The world is "basically at odds with itself," International Organisation for Migration (IOM) Director General William Swing said Monday, June 25, describing the critical state of human migration between countries and continents.
The first-ever independent UN expert on Sexual Orientation and Gender Identity, Thai lawyer Vivit Muntarbhorn, has already begun the process of open and transparent consultations with individuals, social organizations and States, although some of them still object to the mandate.
The accounts of survivors of the atomic bombs dropped on Hiroshima and Nagasaki will serve as inspiration for leaders of Christian churches grouped in the World Council of Churches (WCC), which advocates the elimination of nuclear weapons.
Without the emperor’s clothes, like in the Hans Christian Andersen story, the United States was forced to submit its human rights record to the scrutiny of the other 192 members of the United Nations on Monday.
“The U.N. Committee on Enforced Disappearances is not a court, and I say this to avoid any misunderstanding,” German expert Rainer Huhle said while presenting the committee’s recommendations to the government of Mexico, where the problem has reached epidemic proportions.
There is a window of hope, thanks to a U.N. human rights body, for a solution to the diplomatic asylum of Wikileaks founder Julian Assange, holed up in the embassy of Ecuador in London for the past two and a half years.
As it turns 50, the United Nations Conference on Trade and Development (UNCTAD) finds itself engaged in an ongoing struggle to reduce economic and social inequalities in the world.
The bloody events that marked the end of Sri Lanka’s civil war between government and Tamil separatist forces will be the focus of an independent international investigation, according to a United Nations Human Rights Council decision.
The future of the complex armed conflict in Syria, which involves religious and ethnic factors as well as pressures from neighbouring countries and the strategic interests of global powers, will begin to take shape next week at a conference known as “Geneva 2.”
Staunch opposition by the U.S. delegation and, to one extent or another, by European countries has blocked the approval this year of a draft multilateral declaration on the rights of peasants and other people working in rural areas, which is backed by the developing world.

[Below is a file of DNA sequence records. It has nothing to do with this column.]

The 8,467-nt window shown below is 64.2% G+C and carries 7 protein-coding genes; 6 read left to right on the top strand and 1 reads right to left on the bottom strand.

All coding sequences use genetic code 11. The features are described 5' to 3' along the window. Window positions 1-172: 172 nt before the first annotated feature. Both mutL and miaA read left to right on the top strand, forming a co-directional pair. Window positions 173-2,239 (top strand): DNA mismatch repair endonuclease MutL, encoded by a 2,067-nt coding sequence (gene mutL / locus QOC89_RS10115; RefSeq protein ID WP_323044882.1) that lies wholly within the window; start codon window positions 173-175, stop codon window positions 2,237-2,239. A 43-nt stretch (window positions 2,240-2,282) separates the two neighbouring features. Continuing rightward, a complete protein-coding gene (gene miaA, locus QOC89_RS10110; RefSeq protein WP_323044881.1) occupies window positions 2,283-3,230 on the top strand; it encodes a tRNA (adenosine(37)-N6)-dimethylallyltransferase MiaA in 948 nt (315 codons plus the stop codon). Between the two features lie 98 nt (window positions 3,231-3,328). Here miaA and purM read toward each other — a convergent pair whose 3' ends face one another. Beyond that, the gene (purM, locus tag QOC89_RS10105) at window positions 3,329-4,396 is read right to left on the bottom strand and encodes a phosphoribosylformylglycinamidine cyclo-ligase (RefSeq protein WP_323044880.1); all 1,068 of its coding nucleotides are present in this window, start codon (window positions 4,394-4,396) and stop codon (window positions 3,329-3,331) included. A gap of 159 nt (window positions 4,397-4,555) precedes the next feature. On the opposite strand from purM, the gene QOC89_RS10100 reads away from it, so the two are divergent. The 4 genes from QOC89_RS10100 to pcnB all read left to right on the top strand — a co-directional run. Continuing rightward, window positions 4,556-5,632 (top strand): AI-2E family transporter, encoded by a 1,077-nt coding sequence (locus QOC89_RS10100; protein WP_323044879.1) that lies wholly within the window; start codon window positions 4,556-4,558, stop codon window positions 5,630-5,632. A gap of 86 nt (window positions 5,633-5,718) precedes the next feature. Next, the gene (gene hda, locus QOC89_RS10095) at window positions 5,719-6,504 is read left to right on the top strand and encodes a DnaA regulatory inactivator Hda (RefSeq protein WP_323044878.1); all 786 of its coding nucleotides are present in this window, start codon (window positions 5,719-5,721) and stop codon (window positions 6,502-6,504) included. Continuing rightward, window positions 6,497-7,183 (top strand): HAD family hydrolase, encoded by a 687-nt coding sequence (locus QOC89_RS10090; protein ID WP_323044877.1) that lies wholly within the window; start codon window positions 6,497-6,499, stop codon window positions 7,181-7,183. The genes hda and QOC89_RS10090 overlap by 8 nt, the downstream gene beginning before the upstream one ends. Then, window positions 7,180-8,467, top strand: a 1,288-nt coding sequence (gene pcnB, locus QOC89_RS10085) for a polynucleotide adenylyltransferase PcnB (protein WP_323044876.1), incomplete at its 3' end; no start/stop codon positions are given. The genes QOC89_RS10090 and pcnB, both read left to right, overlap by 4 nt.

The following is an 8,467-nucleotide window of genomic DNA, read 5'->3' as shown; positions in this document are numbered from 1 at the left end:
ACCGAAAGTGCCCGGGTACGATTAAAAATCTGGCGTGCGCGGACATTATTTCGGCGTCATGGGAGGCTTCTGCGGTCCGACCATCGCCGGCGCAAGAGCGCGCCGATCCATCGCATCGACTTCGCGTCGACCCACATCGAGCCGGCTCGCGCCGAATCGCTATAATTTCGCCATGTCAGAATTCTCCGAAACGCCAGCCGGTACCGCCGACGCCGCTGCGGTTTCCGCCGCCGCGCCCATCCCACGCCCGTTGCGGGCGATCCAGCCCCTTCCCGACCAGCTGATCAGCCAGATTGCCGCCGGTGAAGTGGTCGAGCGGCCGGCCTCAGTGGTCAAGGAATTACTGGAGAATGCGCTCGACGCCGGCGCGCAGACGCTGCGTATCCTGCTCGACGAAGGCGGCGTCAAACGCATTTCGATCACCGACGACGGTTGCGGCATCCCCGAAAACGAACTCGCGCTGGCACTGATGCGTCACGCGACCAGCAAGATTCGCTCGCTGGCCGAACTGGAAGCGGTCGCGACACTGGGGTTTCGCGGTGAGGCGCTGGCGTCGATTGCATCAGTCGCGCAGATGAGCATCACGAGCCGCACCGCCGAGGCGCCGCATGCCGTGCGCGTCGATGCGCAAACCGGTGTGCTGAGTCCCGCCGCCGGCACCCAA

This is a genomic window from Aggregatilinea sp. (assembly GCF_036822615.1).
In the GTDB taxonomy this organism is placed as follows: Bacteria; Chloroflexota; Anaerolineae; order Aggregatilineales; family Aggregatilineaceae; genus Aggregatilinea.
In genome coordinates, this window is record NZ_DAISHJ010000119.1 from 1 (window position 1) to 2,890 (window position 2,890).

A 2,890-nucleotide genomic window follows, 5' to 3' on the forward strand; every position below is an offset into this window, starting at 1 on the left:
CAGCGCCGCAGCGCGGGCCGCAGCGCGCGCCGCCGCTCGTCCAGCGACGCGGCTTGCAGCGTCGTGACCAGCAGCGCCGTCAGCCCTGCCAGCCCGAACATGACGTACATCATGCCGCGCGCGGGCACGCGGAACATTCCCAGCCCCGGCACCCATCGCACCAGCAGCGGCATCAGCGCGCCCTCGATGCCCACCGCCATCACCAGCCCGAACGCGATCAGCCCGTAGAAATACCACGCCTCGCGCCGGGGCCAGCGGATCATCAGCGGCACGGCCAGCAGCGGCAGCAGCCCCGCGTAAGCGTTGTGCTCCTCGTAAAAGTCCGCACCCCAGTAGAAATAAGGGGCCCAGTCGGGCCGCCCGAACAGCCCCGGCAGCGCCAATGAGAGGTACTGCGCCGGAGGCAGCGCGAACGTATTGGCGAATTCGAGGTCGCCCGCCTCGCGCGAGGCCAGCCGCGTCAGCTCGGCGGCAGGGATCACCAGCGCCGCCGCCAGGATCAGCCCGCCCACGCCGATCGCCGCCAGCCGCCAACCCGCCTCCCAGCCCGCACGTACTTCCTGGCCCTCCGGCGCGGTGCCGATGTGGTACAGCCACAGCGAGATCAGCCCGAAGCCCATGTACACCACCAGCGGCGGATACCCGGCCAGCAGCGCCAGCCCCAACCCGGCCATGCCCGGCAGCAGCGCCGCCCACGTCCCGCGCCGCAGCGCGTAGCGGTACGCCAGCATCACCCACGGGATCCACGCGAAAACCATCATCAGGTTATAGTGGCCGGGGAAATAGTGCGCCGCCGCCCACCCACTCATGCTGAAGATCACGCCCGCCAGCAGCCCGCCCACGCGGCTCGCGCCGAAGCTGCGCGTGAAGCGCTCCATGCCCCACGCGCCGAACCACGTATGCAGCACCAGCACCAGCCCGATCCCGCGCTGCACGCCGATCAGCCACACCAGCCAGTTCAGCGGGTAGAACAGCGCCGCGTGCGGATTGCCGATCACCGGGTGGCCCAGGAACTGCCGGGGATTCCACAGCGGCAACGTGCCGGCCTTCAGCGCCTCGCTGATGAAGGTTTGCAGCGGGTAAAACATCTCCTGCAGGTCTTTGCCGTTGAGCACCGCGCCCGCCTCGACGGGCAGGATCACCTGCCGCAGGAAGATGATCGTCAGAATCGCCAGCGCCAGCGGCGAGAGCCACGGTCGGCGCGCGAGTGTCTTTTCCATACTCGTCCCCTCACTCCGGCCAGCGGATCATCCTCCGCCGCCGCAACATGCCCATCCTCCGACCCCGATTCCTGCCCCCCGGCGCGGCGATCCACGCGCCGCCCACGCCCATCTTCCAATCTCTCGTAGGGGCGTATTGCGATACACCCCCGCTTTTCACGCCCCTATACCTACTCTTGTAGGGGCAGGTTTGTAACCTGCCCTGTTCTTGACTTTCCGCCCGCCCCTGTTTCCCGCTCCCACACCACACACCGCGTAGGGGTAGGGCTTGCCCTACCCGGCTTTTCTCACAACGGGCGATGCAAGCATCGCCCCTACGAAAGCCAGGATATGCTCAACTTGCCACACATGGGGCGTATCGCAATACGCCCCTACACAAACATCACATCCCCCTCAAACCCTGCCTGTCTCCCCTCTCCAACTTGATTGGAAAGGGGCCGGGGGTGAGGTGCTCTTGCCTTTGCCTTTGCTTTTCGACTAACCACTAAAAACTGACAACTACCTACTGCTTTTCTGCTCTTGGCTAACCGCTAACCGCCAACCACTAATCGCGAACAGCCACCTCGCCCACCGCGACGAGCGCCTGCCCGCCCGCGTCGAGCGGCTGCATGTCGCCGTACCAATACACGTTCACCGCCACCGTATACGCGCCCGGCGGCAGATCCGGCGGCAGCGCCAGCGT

Brazilian diplomat Roberto Carvalho de Azevêdo was named the new director general of the WTO with broad support from the developing world, beating out his Mexican rival Herminio Blanco, who was backed by the industrialised nations.
The complicated challenge of invigorating the debilitated World Trade Organisation (WTO) and the multilateral trade system that it governs will fall, for the next four years and for the first time ever, to a Latin American.
Innovation, as the fruit of science and technology, will play a fundamental role in the Sustainable Development Goals that could go into effect in 2015, says Néstor Osorio, president of the United Nations Economic and Social Council.
India’s refusal to grant patent protection for the anti-cancer drug Glivec, developed by Swiss drugmaker Novartis, is a victory for the developing world, which depends on low-cost exports of generic medicines from the Asian giant, said public health specialist Germán Velásquez.
The international community has adopted a binding treaty for reducing emissions of mercury, a poisonous heavy metal that harms human health and the ecosystems on which life depends.
The first woman to preside over the United Nations Human Rights Council, Uruguayan diplomat Laura Dupuy, has made it with flying colours through one of the periods of greatest tension and conflict since the council replaced the U.N. Commission on Human Rights in 2006.
The impact of human rights education, a rising star, is highlighted in a short documentary sponsored by United Nations experts and civil society.
An expert body of the United Nations has warned the Spanish government that the severe budget cutbacks it is applying must not undermine its commitment to upholding the economic, social and cultural rights of the country's people.
Profound discord between industrialised nations and developing countries is threatening to ruin the UNCTAD meeting being held this week in Doha, and may even endanger the survival of this United Nations body that defends the interests of the developing nations of the South.
The reason the United Nations Conference on Trade and Development (UNCTAD) is under attack is that rich countries do not want an organisation that carries out independent analysis, Rubens Ricupero, UNCTAD secretary general from 1995 to 2004, told IPS.
Social unrest and demands for change are not a negative thing during times of crisis like today, says Rubens Ricupero, a prominent Brazilian diplomat and intellectual.